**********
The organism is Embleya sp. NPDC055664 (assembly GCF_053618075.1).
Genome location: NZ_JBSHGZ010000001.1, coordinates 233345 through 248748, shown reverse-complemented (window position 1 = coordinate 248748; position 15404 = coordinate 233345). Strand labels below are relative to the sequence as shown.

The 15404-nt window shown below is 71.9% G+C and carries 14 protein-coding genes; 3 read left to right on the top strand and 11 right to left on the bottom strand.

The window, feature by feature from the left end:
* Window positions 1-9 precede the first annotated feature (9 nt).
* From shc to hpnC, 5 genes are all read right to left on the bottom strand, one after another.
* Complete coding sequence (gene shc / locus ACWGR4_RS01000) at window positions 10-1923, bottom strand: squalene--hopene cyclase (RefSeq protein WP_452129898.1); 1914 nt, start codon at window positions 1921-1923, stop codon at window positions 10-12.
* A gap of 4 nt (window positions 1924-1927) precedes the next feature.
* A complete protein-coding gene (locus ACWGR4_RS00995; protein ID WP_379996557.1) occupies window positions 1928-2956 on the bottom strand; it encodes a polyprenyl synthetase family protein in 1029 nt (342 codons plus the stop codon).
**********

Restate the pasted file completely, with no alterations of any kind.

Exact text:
The organism is Embleya sp. NPDC055664 (assembly GCF_053618075.1).
Genome location: NZ_JBSHGZ010000001.1, coordinates 233345 through 248748, shown reverse-complemented (window position 1 = coordinate 248748; position 15404 = coordinate 233345). Strand labels below are relative to the sequence as shown.

The 15404-nt window shown below is 71.9% G+C and carries 14 protein-coding genes; 3 read left to right on the top strand and 11 right to left on the bottom strand.

The window, feature by feature from the left end:
* Window positions 1-9 precede the first annotated feature (9 nt).
* From shc to hpnC, 5 genes are all read right to left on the bottom strand, one after another.
* Complete coding sequence (gene shc / locus ACWGR4_RS01000) at window positions 10-1923, bottom strand: squalene--hopene cyclase (RefSeq protein WP_452129898.1); 1914 nt, start codon at window positions 1921-1923, stop codon at window positions 10-12.
* A gap of 4 nt (window positions 1924-1927) precedes the next feature.
* A complete protein-coding gene (locus ACWGR4_RS00995; protein ID WP_379996557.1) occupies window positions 1928-2956 on the bottom strand; it encodes a polyprenyl synthetase family protein in 1029 nt (342 codons plus the stop codon).